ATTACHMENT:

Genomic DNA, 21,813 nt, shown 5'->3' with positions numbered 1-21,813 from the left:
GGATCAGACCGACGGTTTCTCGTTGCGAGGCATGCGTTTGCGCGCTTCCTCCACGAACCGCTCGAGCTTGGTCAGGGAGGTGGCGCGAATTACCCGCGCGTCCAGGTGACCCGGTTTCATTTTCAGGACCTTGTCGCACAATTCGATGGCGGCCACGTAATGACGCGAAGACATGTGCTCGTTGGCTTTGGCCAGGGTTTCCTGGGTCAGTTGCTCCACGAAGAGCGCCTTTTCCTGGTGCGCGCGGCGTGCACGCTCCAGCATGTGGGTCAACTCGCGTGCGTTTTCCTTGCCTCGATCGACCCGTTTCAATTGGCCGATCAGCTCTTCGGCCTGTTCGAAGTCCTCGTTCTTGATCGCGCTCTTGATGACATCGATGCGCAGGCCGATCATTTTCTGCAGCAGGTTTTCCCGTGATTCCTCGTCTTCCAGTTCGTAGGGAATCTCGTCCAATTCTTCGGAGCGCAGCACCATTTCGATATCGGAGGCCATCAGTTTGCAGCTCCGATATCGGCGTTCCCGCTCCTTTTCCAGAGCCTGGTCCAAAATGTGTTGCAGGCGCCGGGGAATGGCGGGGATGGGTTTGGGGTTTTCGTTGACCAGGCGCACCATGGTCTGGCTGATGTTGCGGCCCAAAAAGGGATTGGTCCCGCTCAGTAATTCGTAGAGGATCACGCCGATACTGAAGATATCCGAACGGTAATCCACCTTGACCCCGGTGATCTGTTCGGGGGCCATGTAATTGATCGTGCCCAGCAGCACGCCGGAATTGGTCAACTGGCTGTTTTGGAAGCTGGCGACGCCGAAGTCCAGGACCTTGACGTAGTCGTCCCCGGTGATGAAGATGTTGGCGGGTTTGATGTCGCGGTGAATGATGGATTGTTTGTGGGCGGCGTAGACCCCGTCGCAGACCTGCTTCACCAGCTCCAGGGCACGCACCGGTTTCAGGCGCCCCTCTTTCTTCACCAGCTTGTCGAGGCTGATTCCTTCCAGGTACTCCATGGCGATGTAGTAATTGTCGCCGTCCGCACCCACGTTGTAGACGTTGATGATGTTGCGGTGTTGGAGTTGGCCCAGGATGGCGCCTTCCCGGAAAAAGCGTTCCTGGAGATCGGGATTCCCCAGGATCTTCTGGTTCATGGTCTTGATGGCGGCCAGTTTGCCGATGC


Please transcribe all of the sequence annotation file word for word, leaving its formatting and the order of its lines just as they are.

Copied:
Genomic DNA, 21,813 nt, shown 5'->3' with positions numbered 1-21,813 from the left:
GGATCAGACCGACGGTTTCTCGTTGCGAGGCATGCGTTTGCGCGCTTCCTCCACGAACCGCTCGAGCTTGGTCAGGGAGGTGGCGCGAATTACCCGCGCGTCCAGGTGACCCGGTTTCATTTTCAGGACCTTGTCGCACAATTCGATGGCGGCCACGTAATGACGCGAAGACATGTGCTCGTTGGCTTTGGCCAGGGTTTCCTGGGTCAGTTGCTCCACGAAGAGCGCCTTTTCCTGGTGCGCGCGGCGTGCACGCTCCAGCATGTGGGTCAACTCGCGTGCGTTTTCCTTGCCTCGATCGACCCGTTTCAATTGGCCGATCAGCTCTTCGGCCTGTTCGAAGTCCTCGTTCTTGATCGCGCTCTTGATGACATCGATGCGCAGGCCGATCATTTTCTGCAGCAGGTTTTCCCGTGATTCCTCGTCTTCCAGTTCGTAGGGAATCTCGTCCAATTCTTCGGAGCGCAGCACCATTTCGATATCGGAGGCCATCAGTTTGCAGCTCCGATATCGGCGTTCCCGCTCCTTTTCCAGAGCCTGGTCCAAAATGTGTTGCAGGCGCCGGGGAATGGCGGGGATGGGTTTGGGGTTTTCGTTGACCAGGCGCACCATGGTCTGGCTGATGTTGCGGCCCAAAAAGGGATTGGTCCCGCTCAGTAATTCGTAGAGGATCACGCCGATACTGAAGATATCCGAACGGTAATCCACCTTGACCCCGGTGATCTGTTCGGGGGCCATGTAATTGATCGTGCCCAGCAGCACGCCGGAATTGGTCAACTGGCTGTTTTGGAAGCTGGCGACGCCGAAGTCCAGGACCTTGACGTAGTCGTCCCCGGTGATGAAGATGTTGGCGGGTTTGATGTCGCGGTGAATGATGGATTGTTTGTGGGCGGCGTAGACCCCGTCGCAGACCTGCTTCACCAGCTCCAGGGCACGCACCGGTTTCAGGCGCCCCTCTTTCTTCACCAGCTTGTCGAGGCTGATTCCTTCCAGGTACTCCATGGCGATGTAGTAATTGTCGCCGTCCGCACCCACGTTGTAGACGTTGATGATGTTGCGGTGTTGGAGTTGGCCCAGGATGGCGCCTTCCCGGAAAAAGCGTTCCTGGAGATCGGGATTCCCCAGGATCTTCTGGTTCATGGTCTTGATGGCGGCCAGTTTGCCGATGC